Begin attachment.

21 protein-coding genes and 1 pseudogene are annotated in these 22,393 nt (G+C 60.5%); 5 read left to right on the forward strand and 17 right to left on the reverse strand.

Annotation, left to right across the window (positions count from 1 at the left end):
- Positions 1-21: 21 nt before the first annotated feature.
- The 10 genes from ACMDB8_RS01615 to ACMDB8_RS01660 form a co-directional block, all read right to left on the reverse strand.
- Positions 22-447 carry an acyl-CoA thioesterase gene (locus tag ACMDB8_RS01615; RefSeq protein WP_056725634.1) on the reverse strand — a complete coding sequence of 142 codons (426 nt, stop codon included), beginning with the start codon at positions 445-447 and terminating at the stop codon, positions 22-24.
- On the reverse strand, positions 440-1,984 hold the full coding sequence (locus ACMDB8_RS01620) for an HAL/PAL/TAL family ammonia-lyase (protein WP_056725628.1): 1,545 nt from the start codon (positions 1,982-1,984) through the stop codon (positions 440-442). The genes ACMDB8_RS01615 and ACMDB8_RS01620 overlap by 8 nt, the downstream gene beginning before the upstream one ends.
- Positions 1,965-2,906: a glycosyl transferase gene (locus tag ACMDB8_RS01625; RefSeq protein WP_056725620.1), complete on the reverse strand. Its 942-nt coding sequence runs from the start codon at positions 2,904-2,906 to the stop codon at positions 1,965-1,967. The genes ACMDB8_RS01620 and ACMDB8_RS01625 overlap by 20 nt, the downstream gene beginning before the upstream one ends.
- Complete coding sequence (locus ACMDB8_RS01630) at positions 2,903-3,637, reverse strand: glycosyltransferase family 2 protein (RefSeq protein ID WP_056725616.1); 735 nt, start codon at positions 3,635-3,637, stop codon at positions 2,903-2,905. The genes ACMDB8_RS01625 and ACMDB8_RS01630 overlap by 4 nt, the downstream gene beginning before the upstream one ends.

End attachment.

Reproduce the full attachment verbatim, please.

21 protein-coding genes and 1 pseudogene are annotated in these 22,393 nt (G+C 60.5%); 5 read left to right on the forward strand and 17 right to left on the reverse strand.

Annotation, left to right across the window (positions count from 1 at the left end):
- Positions 1-21: 21 nt before the first annotated feature.
- The 10 genes from ACMDB8_RS01615 to ACMDB8_RS01660 form a co-directional block, all read right to left on the reverse strand.
- Positions 22-447 carry an acyl-CoA thioesterase gene (locus tag ACMDB8_RS01615; RefSeq protein WP_056725634.1) on the reverse strand — a complete coding sequence of 142 codons (426 nt, stop codon included), beginning with the start codon at positions 445-447 and terminating at the stop codon, positions 22-24.
- On the reverse strand, positions 440-1,984 hold the full coding sequence (locus ACMDB8_RS01620) for an HAL/PAL/TAL family ammonia-lyase (protein WP_056725628.1): 1,545 nt from the start codon (positions 1,982-1,984) through the stop codon (positions 440-442). The genes ACMDB8_RS01615 and ACMDB8_RS01620 overlap by 8 nt, the downstream gene beginning before the upstream one ends.
- Positions 1,965-2,906: a glycosyl transferase gene (locus tag ACMDB8_RS01625; RefSeq protein WP_056725620.1), complete on the reverse strand. Its 942-nt coding sequence runs from the start codon at positions 2,904-2,906 to the stop codon at positions 1,965-1,967. The genes ACMDB8_RS01620 and ACMDB8_RS01625 overlap by 20 nt, the downstream gene beginning before the upstream one ends.
- Complete coding sequence (locus ACMDB8_RS01630) at positions 2,903-3,637, reverse strand: glycosyltransferase family 2 protein (RefSeq protein ID WP_056725616.1); 735 nt, start codon at positions 3,635-3,637, stop codon at positions 2,903-2,905. The genes ACMDB8_RS01625 and ACMDB8_RS01630 overlap by 4 nt, the downstream gene beginning before the upstream one ends.